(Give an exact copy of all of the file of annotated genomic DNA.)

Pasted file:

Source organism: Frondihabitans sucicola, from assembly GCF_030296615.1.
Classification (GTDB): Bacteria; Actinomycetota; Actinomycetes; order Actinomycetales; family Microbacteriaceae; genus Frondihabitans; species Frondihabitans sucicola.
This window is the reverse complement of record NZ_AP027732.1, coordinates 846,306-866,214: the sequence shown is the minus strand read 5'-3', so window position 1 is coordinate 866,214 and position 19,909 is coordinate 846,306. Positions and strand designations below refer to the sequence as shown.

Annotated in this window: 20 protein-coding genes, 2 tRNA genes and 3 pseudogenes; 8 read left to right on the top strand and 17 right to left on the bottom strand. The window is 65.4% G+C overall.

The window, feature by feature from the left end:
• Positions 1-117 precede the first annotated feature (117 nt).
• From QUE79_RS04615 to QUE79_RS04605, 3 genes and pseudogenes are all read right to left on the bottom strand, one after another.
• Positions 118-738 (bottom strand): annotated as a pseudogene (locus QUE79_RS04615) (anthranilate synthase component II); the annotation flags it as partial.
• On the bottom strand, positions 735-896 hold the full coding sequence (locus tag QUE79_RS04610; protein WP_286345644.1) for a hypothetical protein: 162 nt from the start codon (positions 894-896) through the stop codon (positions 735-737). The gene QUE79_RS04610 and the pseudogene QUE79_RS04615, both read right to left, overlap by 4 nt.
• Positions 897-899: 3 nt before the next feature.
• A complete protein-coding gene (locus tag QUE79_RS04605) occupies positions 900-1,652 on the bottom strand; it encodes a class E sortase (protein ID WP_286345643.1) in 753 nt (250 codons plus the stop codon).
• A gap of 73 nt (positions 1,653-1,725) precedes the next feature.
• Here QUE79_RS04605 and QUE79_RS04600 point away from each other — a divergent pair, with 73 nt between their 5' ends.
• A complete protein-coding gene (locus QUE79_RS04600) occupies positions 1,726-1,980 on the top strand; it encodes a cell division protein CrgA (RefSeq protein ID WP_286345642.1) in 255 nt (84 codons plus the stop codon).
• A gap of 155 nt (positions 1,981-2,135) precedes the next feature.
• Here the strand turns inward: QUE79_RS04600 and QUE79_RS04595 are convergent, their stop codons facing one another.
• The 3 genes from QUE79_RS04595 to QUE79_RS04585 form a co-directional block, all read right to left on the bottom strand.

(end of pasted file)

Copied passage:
Source organism: Frondihabitans sucicola, from assembly GCF_030296615.1.
Classification (GTDB): Bacteria; Actinomycetota; Actinomycetes; order Actinomycetales; family Microbacteriaceae; genus Frondihabitans; species Frondihabitans sucicola.
This window is the reverse complement of record NZ_AP027732.1, coordinates 846,306-866,214: the sequence shown is the minus strand read 5'-3', so window position 1 is coordinate 866,214 and position 19,909 is coordinate 846,306. Positions and strand designations below refer to the sequence as shown.

Annotated in this window: 20 protein-coding genes, 2 tRNA genes and 3 pseudogenes; 8 read left to right on the top strand and 17 right to left on the bottom strand. The window is 65.4% G+C overall.

The window, feature by feature from the left end:
• Positions 1-117 precede the first annotated feature (117 nt).
• From QUE79_RS04615 to QUE79_RS04605, 3 genes and pseudogenes are all read right to left on the bottom strand, one after another.
• Positions 118-738 (bottom strand): annotated as a pseudogene (locus QUE79_RS04615) (anthranilate synthase component II); the annotation flags it as partial.
• On the bottom strand, positions 735-896 hold the full coding sequence (locus tag QUE79_RS04610; protein WP_286345644.1) for a hypothetical protein: 162 nt from the start codon (positions 894-896) through the stop codon (positions 735-737). The gene QUE79_RS04610 and the pseudogene QUE79_RS04615, both read right to left, overlap by 4 nt.
• Positions 897-899: 3 nt before the next feature.
• A complete protein-coding gene (locus tag QUE79_RS04605) occupies positions 900-1,652 on the bottom strand; it encodes a class E sortase (protein ID WP_286345643.1) in 753 nt (250 codons plus the stop codon).
• A gap of 73 nt (positions 1,653-1,725) precedes the next feature.
• Here QUE79_RS04605 and QUE79_RS04600 point away from each other — a divergent pair, with 73 nt between their 5' ends.
• A complete protein-coding gene (locus QUE79_RS04600) occupies positions 1,726-1,980 on the top strand; it encodes a cell division protein CrgA (RefSeq protein ID WP_286345642.1) in 255 nt (84 codons plus the stop codon).
• A gap of 155 nt (positions 1,981-2,135) precedes the next feature.
• Here the strand turns inward: QUE79_RS04600 and QUE79_RS04595 are convergent, their stop codons facing one another.
• The 3 genes from QUE79_RS04595 to QUE79_RS04585 form a co-directional block, all read right to left on the bottom strand.